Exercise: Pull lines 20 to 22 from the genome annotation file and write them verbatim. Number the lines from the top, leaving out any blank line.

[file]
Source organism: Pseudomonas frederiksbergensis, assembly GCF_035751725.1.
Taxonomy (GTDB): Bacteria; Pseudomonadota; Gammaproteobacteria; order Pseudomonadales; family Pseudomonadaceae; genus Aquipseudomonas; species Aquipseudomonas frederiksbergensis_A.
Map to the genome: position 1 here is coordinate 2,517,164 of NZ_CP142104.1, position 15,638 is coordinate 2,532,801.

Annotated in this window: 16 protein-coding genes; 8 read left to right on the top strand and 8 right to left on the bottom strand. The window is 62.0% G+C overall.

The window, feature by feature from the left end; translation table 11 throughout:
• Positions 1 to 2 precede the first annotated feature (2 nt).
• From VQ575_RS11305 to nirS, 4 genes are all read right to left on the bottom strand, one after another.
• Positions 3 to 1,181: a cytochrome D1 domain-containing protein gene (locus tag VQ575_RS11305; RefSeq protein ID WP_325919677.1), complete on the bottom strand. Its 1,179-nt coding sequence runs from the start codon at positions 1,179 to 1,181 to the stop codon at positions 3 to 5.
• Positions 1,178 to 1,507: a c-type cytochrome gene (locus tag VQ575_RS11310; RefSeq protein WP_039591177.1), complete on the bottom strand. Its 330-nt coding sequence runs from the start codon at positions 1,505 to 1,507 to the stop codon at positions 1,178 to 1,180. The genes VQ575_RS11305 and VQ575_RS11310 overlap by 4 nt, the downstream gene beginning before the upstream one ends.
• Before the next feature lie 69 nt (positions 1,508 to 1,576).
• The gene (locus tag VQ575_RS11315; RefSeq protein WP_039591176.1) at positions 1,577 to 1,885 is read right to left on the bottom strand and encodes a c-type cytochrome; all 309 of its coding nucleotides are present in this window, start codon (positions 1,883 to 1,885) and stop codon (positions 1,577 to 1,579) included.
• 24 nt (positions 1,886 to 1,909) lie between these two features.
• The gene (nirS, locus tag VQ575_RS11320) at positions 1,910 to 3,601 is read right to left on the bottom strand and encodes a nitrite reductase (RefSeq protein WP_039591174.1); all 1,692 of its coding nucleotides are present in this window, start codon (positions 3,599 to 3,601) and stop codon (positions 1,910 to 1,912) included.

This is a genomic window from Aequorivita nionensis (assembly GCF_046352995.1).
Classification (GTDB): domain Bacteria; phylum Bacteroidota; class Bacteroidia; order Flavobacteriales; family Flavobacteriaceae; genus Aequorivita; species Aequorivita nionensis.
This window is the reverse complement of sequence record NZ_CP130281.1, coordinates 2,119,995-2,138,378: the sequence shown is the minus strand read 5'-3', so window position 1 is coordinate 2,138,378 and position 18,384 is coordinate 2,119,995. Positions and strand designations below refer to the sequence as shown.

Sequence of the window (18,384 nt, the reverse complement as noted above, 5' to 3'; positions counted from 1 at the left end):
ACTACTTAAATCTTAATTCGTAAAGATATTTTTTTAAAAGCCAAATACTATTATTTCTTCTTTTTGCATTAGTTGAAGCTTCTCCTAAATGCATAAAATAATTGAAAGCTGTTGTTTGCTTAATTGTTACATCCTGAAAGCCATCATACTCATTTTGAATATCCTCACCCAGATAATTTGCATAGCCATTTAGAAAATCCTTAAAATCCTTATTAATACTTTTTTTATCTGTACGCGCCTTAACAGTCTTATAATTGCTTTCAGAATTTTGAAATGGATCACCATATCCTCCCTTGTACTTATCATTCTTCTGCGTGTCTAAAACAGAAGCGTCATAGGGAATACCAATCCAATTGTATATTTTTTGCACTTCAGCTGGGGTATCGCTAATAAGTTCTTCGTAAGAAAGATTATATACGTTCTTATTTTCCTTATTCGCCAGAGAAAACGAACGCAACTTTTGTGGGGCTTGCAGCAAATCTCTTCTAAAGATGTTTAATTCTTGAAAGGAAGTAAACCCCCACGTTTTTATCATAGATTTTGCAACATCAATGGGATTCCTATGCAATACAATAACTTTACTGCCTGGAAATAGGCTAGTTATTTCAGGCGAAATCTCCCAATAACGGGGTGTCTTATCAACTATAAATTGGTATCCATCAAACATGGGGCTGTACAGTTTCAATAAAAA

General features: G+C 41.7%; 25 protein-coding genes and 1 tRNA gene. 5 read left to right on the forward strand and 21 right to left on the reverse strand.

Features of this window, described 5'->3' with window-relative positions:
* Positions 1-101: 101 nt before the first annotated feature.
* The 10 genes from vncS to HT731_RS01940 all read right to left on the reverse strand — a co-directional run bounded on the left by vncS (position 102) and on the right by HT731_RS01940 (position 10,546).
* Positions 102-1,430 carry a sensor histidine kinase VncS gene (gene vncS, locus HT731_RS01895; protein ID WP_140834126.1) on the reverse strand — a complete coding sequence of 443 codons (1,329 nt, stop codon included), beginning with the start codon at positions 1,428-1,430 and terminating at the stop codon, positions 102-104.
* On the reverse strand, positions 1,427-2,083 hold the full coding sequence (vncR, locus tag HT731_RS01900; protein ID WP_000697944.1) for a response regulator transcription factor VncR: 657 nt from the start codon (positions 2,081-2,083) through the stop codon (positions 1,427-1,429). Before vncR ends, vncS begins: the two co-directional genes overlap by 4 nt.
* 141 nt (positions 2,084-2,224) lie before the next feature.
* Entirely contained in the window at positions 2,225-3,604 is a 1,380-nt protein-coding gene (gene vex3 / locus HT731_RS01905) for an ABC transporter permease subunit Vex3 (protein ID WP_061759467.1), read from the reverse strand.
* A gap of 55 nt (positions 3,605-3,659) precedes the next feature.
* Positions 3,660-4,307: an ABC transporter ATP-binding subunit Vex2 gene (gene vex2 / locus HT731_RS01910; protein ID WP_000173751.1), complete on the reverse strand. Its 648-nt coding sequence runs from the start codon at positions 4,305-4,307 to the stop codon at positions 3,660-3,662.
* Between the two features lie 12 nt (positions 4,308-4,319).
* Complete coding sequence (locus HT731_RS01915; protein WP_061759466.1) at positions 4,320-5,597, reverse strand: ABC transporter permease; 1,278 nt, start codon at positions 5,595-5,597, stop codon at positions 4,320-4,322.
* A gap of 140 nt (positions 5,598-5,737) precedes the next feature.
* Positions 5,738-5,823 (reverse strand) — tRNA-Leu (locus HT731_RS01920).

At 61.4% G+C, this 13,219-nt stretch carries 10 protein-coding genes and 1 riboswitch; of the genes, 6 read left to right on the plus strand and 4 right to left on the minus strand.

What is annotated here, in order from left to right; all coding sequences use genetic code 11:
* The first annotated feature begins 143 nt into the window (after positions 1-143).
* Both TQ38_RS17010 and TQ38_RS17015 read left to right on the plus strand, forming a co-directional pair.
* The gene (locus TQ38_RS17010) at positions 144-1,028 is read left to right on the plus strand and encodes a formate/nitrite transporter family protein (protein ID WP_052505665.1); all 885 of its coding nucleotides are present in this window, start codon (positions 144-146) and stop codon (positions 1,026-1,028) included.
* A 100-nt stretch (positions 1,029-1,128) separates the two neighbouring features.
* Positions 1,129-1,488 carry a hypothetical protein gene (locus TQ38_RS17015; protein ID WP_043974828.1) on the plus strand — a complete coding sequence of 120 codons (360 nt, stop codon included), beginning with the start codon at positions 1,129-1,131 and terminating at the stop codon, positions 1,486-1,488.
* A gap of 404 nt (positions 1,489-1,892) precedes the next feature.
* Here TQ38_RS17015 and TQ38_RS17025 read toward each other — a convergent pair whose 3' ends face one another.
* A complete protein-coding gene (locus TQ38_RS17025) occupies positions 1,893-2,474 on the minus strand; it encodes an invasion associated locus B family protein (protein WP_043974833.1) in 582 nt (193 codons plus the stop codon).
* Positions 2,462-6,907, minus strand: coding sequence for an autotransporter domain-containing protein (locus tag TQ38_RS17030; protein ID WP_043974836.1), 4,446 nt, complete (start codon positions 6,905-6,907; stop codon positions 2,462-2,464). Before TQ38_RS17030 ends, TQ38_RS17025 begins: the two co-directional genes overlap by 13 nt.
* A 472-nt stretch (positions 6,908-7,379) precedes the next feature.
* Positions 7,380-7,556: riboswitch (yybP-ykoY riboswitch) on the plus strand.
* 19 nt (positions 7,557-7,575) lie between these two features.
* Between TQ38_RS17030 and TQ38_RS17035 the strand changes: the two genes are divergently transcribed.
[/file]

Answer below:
Features of this window, described 5'->3' with window-relative positions:
* Positions 1-101: 101 nt before the first annotated feature.
* The 10 genes from vncS to HT731_RS01940 all read right to left on the reverse strand — a co-directional run bounded on the left by vncS (position 102) and on the right by HT731_RS01940 (position 10,546).